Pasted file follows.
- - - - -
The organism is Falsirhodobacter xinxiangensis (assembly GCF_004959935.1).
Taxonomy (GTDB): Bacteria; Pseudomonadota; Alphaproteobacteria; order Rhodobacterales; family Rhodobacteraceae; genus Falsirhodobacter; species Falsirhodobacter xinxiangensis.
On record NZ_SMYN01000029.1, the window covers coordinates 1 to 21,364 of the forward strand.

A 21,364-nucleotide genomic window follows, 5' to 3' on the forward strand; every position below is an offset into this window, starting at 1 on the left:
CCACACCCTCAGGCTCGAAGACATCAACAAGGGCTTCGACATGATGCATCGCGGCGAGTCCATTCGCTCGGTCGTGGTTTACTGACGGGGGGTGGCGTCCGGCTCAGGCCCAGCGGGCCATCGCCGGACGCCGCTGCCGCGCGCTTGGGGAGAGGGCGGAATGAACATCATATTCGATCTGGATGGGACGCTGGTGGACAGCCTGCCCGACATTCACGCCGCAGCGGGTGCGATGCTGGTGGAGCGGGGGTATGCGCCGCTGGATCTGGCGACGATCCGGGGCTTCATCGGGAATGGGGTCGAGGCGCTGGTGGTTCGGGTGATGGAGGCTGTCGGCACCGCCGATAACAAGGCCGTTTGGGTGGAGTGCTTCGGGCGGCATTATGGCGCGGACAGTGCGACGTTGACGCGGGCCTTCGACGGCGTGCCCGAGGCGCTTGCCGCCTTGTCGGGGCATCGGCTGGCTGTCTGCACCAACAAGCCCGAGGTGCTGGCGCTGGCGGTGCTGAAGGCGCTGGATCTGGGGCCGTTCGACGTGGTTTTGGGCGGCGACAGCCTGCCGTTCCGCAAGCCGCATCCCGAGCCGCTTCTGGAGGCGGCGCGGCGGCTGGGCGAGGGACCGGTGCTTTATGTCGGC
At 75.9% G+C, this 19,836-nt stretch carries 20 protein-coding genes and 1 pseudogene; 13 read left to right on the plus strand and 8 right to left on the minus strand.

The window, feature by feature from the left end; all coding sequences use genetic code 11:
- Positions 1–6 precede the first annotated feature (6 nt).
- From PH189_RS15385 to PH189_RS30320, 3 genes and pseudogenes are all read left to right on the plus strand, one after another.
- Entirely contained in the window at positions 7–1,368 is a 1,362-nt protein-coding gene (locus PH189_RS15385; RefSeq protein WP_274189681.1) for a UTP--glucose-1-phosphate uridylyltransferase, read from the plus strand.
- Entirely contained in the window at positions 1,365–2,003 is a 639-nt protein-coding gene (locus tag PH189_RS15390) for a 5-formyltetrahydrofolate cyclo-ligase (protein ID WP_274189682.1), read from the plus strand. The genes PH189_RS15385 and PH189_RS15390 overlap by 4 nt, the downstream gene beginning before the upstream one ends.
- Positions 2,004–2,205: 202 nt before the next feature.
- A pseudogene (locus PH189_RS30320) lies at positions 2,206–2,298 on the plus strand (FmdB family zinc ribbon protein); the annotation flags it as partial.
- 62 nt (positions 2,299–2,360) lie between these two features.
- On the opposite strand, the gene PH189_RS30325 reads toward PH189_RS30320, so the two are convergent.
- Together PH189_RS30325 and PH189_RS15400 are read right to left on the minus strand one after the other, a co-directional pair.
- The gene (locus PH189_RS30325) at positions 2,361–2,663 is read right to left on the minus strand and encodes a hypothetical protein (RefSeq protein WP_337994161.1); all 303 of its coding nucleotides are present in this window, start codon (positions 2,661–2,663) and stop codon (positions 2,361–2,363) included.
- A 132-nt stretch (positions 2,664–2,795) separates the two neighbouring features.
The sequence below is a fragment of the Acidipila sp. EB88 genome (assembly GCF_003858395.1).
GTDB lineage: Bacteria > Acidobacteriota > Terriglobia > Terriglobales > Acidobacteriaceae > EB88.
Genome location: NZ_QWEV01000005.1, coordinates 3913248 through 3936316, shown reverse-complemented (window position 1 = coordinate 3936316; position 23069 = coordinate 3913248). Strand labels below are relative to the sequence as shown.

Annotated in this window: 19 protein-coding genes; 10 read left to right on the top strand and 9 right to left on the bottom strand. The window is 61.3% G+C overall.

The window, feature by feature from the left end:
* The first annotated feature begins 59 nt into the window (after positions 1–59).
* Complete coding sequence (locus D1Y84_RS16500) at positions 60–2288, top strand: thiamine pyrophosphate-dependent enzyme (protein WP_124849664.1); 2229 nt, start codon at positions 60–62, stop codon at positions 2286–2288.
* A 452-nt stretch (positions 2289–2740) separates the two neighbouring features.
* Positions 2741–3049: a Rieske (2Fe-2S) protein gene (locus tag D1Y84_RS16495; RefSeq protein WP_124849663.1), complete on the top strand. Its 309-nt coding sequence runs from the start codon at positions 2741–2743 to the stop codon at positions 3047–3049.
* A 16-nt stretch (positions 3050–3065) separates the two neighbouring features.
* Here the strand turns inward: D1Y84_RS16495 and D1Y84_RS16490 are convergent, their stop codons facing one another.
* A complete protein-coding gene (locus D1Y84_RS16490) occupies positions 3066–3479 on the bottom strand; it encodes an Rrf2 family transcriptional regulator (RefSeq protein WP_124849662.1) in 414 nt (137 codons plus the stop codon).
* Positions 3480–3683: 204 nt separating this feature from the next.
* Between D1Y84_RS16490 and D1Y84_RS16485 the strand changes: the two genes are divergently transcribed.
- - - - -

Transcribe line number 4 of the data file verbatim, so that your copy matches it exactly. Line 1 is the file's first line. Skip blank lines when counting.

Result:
A 21,364-nucleotide genomic window follows, 5' to 3' on the forward strand; every position below is an offset into this window, starting at 1 on the left: